Dr. Paul Auerbach in 2019. On a Native American reservation he learned to treat unfamiliar (to him) medical emergencies: “Snakebites. Drowning. Lightning strike.”Credit…Sue Coppa
He pioneered a new branch of emergency medicine — when emergency rooms are nowhere to be found — and helped compile the definitive textbook on health care in the wild.
By Alex Vadukul
July 19, 2021
Dr. Paul Auerbach, an emergency care physician who pioneered the field of wilderness medicine in the 1980s and then taught ways to heal people injured by the unpredictable, died on June 23 at his home in Los Altos, Calif. He was 70.
His wife, Sherry Auerbach, said the cause was brain cancer.
Out in the wild, knowing how to treat a venomous snake bite or a gangrenous infection can mean the difference between life and death. In the 1970s, however, the specialized field of health care known as wilderness medicine was still in its infancy. Then Dr. Auerbach showed up.
A medical student at Duke University at the time, he went to work in 1975 with the Indian Health Service on a Native American reservation in Montana, and the experience was revelatory.
“We saw all kinds of cases that I would have never seen at Duke or frankly anywhere else except on the reservation,” Dr. Auerbach said in a recent interview given to Stanford University, where he worked for many years. “Snakebites. Drowning. Lightning strike.”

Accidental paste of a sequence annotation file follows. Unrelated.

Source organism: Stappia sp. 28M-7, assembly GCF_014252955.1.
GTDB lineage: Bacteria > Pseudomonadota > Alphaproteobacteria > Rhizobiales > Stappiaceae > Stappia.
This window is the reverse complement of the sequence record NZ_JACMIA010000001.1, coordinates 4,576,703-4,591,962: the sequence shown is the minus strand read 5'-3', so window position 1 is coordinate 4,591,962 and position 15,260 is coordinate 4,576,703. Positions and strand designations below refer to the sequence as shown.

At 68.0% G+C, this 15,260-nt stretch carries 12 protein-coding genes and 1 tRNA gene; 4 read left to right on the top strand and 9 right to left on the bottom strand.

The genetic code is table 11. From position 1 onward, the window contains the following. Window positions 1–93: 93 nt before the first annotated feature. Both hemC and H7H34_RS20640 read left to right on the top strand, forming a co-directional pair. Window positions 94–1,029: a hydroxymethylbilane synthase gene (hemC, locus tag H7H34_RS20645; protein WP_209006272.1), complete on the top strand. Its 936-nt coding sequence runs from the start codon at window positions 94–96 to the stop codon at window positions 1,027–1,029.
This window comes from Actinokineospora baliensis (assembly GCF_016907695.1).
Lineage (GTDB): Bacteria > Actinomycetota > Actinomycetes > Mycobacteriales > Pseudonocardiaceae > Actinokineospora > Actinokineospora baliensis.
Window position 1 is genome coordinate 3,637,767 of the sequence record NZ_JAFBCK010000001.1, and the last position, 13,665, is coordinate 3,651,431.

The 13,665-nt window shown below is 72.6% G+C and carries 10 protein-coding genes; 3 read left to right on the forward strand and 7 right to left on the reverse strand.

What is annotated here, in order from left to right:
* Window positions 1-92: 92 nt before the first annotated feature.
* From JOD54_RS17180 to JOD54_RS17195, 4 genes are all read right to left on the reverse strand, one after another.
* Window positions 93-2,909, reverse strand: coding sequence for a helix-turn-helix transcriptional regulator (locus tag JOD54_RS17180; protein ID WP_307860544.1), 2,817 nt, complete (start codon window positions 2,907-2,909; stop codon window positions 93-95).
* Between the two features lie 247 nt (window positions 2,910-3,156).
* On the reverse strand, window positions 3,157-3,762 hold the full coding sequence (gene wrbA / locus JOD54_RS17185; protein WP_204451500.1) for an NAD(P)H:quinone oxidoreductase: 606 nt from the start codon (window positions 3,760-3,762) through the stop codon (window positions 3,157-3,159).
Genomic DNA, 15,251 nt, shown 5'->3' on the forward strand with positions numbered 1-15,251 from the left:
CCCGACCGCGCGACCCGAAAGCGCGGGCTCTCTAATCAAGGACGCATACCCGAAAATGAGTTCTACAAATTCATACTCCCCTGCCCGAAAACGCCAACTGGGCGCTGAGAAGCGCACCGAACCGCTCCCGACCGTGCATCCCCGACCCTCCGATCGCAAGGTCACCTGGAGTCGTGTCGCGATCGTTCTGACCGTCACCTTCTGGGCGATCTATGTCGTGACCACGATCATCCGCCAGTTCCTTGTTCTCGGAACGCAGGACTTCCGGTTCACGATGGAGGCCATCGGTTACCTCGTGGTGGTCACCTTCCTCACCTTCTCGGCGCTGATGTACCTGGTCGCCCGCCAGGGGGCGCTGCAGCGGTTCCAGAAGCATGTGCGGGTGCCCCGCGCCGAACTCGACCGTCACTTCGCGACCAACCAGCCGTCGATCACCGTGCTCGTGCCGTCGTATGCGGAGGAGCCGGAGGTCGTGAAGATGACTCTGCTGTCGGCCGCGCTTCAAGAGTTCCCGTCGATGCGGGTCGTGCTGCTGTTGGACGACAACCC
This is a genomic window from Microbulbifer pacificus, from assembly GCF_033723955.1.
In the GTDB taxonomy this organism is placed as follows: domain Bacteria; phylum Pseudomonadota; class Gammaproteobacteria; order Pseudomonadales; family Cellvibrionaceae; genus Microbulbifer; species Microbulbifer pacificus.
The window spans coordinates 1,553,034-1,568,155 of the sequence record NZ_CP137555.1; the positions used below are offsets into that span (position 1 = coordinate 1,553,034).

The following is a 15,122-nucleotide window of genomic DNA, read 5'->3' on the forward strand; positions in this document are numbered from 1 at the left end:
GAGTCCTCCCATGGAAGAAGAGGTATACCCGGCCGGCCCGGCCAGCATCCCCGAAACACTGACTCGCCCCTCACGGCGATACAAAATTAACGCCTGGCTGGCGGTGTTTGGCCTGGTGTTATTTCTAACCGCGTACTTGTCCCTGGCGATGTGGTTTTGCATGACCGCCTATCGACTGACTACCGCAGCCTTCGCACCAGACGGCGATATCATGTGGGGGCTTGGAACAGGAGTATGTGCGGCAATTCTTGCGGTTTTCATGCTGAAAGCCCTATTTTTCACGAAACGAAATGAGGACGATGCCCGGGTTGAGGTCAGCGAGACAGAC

“And I just thoroughly enjoyed it,” he continued. “Taking care of people with very limited resources.”
Back at Duke he tried to learn more about outdoor medicine, but he struggled to find resource material.
“I kept going back to literature to read, but there was no literature,” he said. “If I wanted to read about snake bites, I was all over the place. If I wanted to read about heat illness, I was all over the place. So I thought, ‘Huh, maybe I’ll do a book on wilderness medicine.’”
Dr. Auerbach started researching material for the book in 1978, when he began his medical residency at U.C.L.A., finding the time to do so despite grueling 12-hour hospital shifts. He collected information about how to treat burn wounds, hypothermia, frostbite and lightning injuries. He interviewed hikers, skiers and divers. And he assigned chapters to doctors who were passionate about the outdoors.
The resulting book, “Management of Wilderness and Environmental Emergencies,” which he edited with a colleague, Edward Geehr,was published in 1983 and is widely considered the definitive textbook in the field, with sections like “Protection From Blood-Feeding Arthropods” and “Aerospace Medicine: The Vertical Frontier.” Updated by Dr. Auerbach over 30 years, it is in its seventh edition and now titled “Auerbach’s Wilderness Medicine.”